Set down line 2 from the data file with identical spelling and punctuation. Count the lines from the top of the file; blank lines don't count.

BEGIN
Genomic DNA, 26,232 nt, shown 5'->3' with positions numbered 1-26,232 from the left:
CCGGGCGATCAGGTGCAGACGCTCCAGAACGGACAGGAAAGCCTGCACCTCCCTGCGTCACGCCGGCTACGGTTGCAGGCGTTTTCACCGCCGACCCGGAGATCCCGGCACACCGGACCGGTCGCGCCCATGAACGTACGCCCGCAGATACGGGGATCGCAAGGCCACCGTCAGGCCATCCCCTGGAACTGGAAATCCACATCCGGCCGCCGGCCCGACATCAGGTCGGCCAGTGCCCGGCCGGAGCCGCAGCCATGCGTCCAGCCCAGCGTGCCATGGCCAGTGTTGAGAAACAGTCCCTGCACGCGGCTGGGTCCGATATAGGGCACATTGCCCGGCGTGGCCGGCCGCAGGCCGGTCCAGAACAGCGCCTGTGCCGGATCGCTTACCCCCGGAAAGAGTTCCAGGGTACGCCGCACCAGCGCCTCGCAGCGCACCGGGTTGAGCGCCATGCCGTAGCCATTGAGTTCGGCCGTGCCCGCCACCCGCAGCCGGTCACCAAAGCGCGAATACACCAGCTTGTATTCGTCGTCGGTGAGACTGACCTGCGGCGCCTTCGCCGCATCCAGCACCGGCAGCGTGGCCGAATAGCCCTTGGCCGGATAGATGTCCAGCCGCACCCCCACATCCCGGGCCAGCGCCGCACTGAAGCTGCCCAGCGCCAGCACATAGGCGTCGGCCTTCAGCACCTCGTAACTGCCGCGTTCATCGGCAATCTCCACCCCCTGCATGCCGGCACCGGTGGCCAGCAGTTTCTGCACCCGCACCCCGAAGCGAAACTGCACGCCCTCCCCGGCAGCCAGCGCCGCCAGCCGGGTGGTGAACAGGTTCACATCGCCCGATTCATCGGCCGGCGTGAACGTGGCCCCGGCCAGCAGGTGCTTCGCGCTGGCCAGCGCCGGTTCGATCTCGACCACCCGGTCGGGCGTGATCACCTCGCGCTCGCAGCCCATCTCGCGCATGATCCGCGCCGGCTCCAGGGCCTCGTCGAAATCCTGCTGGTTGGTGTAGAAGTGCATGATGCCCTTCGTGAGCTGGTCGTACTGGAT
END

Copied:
CCGGGCGATCAGGTGCAGACGCTCCAGAACGGACAGGAAAGCCTGCACCTCCCTGCGTCACGCCGGCTACGGTTGCAGGCGTTTTCACCGCCGACCCGGAGATCCCGGCACACCGGACCGGTCGCGCCCATGAACGTACGCCCGCAGATACGGGGATCGCAAGGCCACCGTCAGGCCATCCCCTGGAACTGGAAATCCACATCCGGCCGCCGGCCCGACATCAGGTCGGCCAGTGCCCGGCCGGAGCCGCAGCCATGCGTCCAGCCCAGCGTGCCATGGCCAGTGTTGAGAAACAGTCCCTGCACGCGGCTGGGTCCGATATAGGGCACATTGCCCGGCGTGGCCGGCCGCAGGCCGGTCCAGAACAGCGCCTGTGCCGGATCGCTTACCCCCGGAAAGAGTTCCAGGGTACGCCGCACCAGCGCCTCGCAGCGCACCGGGTTGAGCGCCATGCCGTAGCCATTGAGTTCGGCCGTGCCCGCCACCCGCAGCCGGTCACCAAAGCGCGAATACACCAGCTTGTATTCGTCGTCGGTGAGACTGACCTGCGGCGCCTTCGCCGCATCCAGCACCGGCAGCGTGGCCGAATAGCCCTTGGCCGGATAGATGTCCAGCCGCACCCCCACATCCCGGGCCAGCGCCGCACTGAAGCTGCCCAGCGCCAGCACATAGGCGTCGGCCTTCAGCACCTCGTAACTGCCGCGTTCATCGGCAATCTCCACCCCCTGCATGCCGGCACCGGTGGCCAGCAGTTTCTGCACCCGCACCCCGAAGCGAAACTGCACGCCCTCCCCGGCAGCCAGCGCCGCCAGCCGGGTGGTGAACAGGTTCACATCGCCCGATTCATCGGCCGGCGTGAACGTGGCCCCGGCCAGCAGGTGCTTCGCGCTGGCCAGCGCCGGTTCGATCTCGACCACCCGGTCGGGCGTGATCACCTCGCGCTCGCAGCCCATCTCGCGCATGATCCGCGCCGGCTCCAGGGCCTCGTCGAAATCCTGCTGGTTGGTGTAGAAGTGCATGATGCCCTTCGTGAGCTGGTCGTACTGGAT